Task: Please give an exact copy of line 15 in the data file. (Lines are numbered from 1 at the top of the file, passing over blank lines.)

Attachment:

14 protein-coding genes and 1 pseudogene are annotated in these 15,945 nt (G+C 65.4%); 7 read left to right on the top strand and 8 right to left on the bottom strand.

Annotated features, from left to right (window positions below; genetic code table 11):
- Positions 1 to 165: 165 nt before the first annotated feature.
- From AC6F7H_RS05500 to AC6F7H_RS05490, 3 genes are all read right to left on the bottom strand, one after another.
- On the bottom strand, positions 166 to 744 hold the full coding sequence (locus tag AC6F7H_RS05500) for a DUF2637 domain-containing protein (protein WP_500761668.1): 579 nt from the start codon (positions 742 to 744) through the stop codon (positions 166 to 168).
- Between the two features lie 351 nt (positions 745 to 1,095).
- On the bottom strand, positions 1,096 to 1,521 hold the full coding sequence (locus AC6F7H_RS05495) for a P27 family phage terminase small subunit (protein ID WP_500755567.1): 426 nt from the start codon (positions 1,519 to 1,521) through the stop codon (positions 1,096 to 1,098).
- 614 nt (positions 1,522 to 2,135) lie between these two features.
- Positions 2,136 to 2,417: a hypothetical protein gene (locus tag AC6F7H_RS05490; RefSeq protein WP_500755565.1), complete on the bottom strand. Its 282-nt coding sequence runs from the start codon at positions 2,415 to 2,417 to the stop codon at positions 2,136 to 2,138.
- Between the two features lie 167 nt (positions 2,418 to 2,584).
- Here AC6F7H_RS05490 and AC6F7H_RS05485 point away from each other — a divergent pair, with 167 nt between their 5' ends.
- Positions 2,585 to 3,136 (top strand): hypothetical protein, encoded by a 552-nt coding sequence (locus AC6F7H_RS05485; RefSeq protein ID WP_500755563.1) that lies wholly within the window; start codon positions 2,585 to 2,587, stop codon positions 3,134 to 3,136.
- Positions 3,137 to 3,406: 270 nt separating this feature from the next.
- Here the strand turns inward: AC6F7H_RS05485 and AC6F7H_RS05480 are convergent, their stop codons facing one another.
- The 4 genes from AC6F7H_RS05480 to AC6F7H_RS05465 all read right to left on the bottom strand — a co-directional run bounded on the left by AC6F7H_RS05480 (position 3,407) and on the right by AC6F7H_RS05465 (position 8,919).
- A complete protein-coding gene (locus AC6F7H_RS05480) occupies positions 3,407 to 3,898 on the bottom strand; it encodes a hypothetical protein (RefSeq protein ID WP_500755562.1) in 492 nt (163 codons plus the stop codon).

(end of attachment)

- The 4 genes from AC6F7H_RS05480 to AC6F7H_RS05465 all read right to left on the bottom strand — a co-directional run bounded on the left by AC6F7H_RS05480 (position 3,407) and on the right by AC6F7H_RS05465 (position 8,919).